Thirteen years provide many life lessons outside of curriculum


Abby Dendish

Thirteen years of schooling and, here we are, about to throw our caps into the air, take our diploma home and, just like that, it’s over. The thirteen years we spent studying and trying to pass our classes are over. The first days of school when our biggest concern was if our friends were in our classes are over. Last minute schedule changes are over. Debating if we want the normal lunch or the salad bar for lunch or whether to sit at the normal lunch table or hide in the bathroom to avoid social interaction, will be over.
While some of us are excited to end this chapter and start the next, others feel as if they are not ready. No matter what you are feeling, just know it’s valid. One thing that I have learned through my 13 years of school is that, no matter the problem, no matter the situation, it is valid. Learn to listen to one another, learn to listen to yourself. Learn to stop comparing yourself to others because you will never be satisfied if you live a life in comparison. Be happy with what you have or what you have accomplished because, no matter how far you try to distance yourself from who you are, at the end of the day, you are stuck with yourself.
In the thirteen years that I have been in school, I have learned that everyone has a story. Everyone has a different home life than others, different family situations, and different ways that they were raised. So as we move on with our own lives, remember to listen. Listen to one another without judgment. Don’t put a label on someone because of a rumor you heard or what you see on the outside. Listen.
I myself have my own story. When I was a child I was put up for adoption where a family who is not biologically related to me would raise me. There are days that it becomes difficult for me not knowing who my biological parents are or their reasoning for why they chose to give me up, but it is my story that makes me who I am. My story to share, for others to listen.
Throughout the thirteen years of school I have learned the hard reality that life is not like it is pictured to be in the movies, nor will it ever be. Friendships and relationships may end while others may last. People move on and people change. I have learned that although sometimes we may not understand the reasoning behind certain events, the more you allow yourself to accept it will allow you to learn, grow, and mature.
During the COVID 19 pandemic I was uprooted from my hometown in Texas and moved to Warsaw Missouri my sophomore year. Although I did online school that year it made me realize how much friend groups change and how people can change.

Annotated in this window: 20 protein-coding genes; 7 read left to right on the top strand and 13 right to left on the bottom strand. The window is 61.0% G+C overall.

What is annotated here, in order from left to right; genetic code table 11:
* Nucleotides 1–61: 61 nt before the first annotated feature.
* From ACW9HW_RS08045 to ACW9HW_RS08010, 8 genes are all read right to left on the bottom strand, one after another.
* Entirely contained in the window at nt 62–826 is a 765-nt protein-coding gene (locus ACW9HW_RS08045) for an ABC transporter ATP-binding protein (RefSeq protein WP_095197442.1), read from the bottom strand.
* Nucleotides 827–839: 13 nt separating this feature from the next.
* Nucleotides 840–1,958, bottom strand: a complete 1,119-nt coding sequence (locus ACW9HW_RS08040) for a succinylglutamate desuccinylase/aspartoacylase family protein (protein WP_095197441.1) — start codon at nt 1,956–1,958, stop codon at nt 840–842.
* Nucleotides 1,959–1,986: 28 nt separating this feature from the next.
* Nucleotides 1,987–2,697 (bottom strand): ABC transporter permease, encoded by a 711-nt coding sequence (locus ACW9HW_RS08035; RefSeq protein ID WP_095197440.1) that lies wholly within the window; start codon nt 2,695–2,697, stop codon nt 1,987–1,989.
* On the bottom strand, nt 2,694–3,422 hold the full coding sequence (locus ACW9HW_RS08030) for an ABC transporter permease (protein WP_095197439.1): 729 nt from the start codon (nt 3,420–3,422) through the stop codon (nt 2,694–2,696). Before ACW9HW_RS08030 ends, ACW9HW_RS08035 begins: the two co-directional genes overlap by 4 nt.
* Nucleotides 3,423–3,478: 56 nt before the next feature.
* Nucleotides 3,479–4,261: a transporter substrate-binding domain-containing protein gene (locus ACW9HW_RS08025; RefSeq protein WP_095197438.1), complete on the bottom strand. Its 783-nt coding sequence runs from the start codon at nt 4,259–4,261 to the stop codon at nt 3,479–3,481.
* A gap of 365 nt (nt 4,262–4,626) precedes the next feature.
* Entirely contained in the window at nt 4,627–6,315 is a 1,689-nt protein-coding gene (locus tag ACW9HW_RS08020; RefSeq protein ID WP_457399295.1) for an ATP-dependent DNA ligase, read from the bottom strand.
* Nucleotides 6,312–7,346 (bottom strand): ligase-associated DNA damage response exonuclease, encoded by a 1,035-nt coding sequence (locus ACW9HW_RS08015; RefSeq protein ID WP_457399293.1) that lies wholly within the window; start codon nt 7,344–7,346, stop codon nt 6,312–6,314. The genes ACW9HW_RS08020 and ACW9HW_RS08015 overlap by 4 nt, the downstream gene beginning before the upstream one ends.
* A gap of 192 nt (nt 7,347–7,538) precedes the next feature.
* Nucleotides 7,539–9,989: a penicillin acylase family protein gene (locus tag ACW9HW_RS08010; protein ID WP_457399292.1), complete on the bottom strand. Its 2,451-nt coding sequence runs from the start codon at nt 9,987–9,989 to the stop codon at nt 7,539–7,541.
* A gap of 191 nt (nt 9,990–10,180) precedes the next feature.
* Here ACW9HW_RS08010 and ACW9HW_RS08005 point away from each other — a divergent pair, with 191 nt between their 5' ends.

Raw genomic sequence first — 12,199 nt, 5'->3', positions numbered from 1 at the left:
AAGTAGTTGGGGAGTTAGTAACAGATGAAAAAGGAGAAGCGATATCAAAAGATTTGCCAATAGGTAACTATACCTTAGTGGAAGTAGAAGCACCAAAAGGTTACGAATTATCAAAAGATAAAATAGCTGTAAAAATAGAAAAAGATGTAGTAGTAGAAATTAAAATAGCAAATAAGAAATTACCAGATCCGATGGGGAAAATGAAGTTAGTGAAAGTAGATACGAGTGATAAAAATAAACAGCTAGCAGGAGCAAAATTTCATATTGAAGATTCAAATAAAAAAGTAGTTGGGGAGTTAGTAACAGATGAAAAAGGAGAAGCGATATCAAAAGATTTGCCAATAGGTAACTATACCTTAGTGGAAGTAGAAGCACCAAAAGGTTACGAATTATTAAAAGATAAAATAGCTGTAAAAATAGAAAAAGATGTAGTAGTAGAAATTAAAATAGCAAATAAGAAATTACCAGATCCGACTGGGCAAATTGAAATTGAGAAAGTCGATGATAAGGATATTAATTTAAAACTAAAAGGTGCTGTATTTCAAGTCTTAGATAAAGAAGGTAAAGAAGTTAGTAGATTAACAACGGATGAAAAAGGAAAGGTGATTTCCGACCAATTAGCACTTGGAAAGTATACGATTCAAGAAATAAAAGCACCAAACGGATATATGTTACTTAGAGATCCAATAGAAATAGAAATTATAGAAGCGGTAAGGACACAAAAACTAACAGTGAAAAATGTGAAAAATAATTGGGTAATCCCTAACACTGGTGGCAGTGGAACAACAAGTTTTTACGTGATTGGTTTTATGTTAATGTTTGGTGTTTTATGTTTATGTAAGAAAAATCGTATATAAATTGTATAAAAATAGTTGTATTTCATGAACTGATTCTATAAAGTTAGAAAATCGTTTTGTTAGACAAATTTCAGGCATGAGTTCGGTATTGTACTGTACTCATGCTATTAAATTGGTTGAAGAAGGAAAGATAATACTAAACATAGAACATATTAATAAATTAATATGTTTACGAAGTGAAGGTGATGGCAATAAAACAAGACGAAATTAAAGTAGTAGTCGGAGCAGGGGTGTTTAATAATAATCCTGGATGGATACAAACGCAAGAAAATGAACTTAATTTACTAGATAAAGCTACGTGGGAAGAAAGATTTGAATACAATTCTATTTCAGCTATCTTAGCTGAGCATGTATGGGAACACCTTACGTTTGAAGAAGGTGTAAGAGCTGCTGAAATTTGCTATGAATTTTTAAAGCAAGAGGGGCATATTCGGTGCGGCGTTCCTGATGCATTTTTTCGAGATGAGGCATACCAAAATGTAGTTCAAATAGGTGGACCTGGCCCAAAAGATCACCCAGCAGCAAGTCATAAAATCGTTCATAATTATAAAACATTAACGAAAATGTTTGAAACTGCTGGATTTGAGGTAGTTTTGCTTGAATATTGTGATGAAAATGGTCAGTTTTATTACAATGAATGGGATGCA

In my thirteen years of school, I have learned to love myself through the highs and lows of life. As much as I believe in learning how to love yourself, you should also learn how to love others and cherish moments you have. God does not tell us how much time we have left in our lifetime, so it is important to not take for granted the time we have left. Many of my classmates, as well as myself, have experienced the feeling of grief that comes with losing a loved one. It is not an easy emotion to deal with, for some it may subside while others it may never go away. As unfortunate as it is, it is a part of life. I lost my grandma when I was a freshman in high school, I miss her every day of my life. I wish that she could be here with me as I end this chapter of my life and I begin the next. But then I remember, although she is up in heaven, she is always in my heart. For the ones who have lost either a friend or a family member, know in your heart that they are with you.
Many of us have had good and bad times in the thirteen years of schooling, but we made it. It seems such a cliche thing to say but it’s true, we made it. We made it through the rough times when we thought we might not make it to the next day. The times when we wanted to give up and not fight the fight anymore. We made it through the times it was hard to get out of bed because we just didn’t want to face the day. We made it through the times when we questioned if we were going to be able to eat that night or if we could even manage to stay awake to finish the last page of our book because our grade depended on it. So congratulations, you made it.
Lastly, remember to say thank you. Thank you to my friends and family who stood by my side when I thought I had nobody. Thank you to the teachers who not only taught us the curriculum, but life lessons that we needed. Thank you to the ones we have lost who look down on us from heaven. Thank you to the ones who have fought for our country. Thank you for the ones who made us stronger. Thank you for the ones that took us in as their own and called us family even if we weren’t blood. Thank you to the Lord above who rules over all. Remember to thank yourself, remember to love yourself, and continue to learn, mature, and grow.